The IMF trims its economic growth forecast again as the U.S.-China trade war continues, Brexit worries linger and inflation remains muted.Economyread more
Citigroup thinks Tesla investors hoping for a post-earnings rally later this week should scrutinize a pair of related financial metrics.Investingread more
Olive branches were extended from both China and the U.S. as the two nations are set to restart face-to-face trade negotiations after a monthlong truce.Marketsread more
Coca-Cola topped Wall Street's expectations for earnings and revenue.Food & Beverageread more
New disclosures show Facebook and Amazon each spent more than $4 million on lobbying activity in the second quarter of 2019.Technologyread more
Boris Johnson, one of the biggest voices in the Brexit movement, wins the Conservative Party leadership race by a 2-1 margin.Europe Politicsread more
Disney can nearly double its earnings by 2024, Morgan Stanley said in a note to clients on Tuesday.Investingread more
Amazon is expected to report its second-quarter earnings on Thursday.Investingread more
The largest residential brokerage company in the U.S. is partnering with the largest online retailer in a strategy to boost sales for both.Real Estateread more
Here are the biggest calls on Wall Street on TuesdayInvestingread more
Canaccord Genuity's Tony Dwyer believes stocks are about to fall as much as 5% from their all-time highs.Trading Nationread more
Several information technology stocks have been "unfairly" hammered by investors in the recent sell-off in the U.S., but those companies are key to lifting overall sentiment on Wall Street in 2019, according to online brokerage TD Ameritrade Asia.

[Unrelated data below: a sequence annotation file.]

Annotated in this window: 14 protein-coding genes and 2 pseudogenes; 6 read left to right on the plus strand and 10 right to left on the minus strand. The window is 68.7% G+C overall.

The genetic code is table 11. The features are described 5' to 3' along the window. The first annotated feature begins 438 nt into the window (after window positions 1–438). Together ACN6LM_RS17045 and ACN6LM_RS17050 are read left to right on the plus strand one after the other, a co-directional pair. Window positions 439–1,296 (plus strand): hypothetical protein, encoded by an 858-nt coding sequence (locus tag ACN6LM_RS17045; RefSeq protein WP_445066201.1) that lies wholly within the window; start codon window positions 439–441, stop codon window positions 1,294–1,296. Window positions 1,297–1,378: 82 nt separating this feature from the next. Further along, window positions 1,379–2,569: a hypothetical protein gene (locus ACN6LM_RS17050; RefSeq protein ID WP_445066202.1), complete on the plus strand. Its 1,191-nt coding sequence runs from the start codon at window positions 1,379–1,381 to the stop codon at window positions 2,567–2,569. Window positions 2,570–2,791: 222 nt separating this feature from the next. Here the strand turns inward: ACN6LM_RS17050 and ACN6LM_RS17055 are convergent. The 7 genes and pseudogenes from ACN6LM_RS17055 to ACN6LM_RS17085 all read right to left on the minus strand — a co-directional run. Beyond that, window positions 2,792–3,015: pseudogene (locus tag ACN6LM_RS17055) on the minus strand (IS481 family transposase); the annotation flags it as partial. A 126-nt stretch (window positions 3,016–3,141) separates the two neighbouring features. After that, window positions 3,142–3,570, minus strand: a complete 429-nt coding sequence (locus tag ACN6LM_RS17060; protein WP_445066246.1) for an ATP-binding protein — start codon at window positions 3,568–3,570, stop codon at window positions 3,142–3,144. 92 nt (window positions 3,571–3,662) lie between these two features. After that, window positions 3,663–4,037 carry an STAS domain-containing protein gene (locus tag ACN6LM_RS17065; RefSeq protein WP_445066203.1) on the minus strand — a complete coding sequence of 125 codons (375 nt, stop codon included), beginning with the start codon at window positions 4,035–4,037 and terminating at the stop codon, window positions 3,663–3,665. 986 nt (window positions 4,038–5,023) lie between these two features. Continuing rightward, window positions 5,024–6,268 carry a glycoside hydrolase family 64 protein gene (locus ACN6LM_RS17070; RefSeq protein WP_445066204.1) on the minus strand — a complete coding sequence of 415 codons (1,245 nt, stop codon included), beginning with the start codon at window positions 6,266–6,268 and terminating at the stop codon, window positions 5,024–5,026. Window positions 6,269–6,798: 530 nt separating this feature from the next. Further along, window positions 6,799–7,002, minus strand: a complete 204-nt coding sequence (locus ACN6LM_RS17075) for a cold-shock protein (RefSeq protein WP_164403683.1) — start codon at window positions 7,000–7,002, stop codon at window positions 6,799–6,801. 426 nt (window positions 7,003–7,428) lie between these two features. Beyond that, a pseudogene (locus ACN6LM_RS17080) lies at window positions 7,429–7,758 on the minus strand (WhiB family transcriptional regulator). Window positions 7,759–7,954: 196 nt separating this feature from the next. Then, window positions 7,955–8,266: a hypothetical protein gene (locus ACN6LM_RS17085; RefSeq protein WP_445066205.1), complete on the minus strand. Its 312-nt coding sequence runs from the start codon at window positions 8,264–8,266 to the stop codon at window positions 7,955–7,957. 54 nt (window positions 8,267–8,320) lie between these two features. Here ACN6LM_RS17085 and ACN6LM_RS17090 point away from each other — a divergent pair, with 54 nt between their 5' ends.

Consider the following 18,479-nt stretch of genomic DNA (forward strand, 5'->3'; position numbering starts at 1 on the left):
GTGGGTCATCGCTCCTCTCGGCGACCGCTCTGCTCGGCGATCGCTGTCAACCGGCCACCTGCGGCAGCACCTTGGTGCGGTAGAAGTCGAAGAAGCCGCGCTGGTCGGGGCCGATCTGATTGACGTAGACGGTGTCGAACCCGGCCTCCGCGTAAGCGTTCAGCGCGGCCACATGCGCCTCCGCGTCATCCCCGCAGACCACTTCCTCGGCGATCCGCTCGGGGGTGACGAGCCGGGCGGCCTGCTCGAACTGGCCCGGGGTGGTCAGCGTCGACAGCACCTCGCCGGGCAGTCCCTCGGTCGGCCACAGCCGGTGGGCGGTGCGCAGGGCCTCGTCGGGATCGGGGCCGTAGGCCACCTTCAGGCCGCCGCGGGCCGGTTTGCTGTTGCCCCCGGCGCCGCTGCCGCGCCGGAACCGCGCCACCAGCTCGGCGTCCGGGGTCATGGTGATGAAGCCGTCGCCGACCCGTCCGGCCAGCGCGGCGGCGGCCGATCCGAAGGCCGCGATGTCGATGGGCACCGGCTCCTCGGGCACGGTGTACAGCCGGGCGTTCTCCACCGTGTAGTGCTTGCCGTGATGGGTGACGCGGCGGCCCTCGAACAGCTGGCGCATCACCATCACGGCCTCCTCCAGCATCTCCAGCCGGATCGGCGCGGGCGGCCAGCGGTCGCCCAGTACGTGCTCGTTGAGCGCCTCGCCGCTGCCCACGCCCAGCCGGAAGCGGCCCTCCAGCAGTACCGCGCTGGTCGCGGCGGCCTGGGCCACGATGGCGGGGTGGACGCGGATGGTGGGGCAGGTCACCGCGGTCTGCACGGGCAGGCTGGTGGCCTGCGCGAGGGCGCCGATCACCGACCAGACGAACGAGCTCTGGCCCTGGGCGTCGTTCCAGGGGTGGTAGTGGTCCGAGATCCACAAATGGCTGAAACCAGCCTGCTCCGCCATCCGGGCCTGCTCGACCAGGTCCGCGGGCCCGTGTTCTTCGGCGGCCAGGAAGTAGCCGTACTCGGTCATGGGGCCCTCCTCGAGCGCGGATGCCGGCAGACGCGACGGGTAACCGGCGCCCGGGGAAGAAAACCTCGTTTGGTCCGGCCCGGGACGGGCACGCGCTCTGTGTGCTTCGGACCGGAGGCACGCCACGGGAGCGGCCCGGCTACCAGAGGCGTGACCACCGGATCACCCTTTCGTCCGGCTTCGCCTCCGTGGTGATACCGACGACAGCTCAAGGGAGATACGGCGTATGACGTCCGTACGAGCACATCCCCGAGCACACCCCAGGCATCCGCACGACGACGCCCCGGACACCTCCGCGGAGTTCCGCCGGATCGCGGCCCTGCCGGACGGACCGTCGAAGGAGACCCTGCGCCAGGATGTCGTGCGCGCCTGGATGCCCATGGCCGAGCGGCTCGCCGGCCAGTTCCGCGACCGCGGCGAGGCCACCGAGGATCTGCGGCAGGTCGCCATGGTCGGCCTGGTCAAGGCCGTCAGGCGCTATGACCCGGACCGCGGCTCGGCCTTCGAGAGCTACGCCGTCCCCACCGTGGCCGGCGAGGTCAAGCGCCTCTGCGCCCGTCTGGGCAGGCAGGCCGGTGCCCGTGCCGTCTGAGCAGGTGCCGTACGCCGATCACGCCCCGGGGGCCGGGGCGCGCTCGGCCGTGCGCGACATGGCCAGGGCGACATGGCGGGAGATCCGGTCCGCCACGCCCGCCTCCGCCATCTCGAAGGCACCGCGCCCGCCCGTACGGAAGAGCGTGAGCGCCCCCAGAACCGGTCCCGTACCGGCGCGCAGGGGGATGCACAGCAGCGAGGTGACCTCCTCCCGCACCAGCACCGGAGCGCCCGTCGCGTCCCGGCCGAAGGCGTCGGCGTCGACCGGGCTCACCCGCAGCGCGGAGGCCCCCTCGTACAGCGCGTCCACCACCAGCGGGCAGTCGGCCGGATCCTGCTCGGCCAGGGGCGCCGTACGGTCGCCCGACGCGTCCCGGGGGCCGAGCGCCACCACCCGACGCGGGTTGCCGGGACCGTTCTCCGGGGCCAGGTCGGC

"I think tech is going to drive the overall sentiment higher," Christopher Brankin, CEO of TD Ameritrade Asia, told CNBC's "Squawk Box" on Thursday.
"Basically all stocks over the last quarter, especially December, have been absolutely hammered and I think some of them unfairly. We've seen some of these stocks across the FAANG, some of the semiconductors, they're down ... just in the month of December," he added.
Tech stocks have historically been the biggest losers when the S&P 500 falls more than 10 percent, according to a CNBC analysis using data from Kensho.
Wall Street has seen some big stock movements this week. U.S. shares on Wednesday recorded their best day in nearly a decade, with the Dow Jones Industrial Average notching its largest one-day point gain in history. That followed a sharp sell-off on Monday that saw the falling into bear market territory. U.S. markets were closed on Tuesday for Christmas.
Several investors and analysts have predicted a tougher time ahead for stocks, with an expected slowdown in economic growth and interest rate hikes by the Federal Reserve weighing on sentiment. But Brankin said 2019 could still be a good year for the stock market.
"I kind of discount what's going on this week as a bunch of choppiness and really see what's going to happen in the first few weeks of the year for overall customer sentiment," the CEO said.
He added that developments that have a "positive influence," such as an improvement in demand for chips, will "help the overall information technology sector, which is a really big part of the overall market."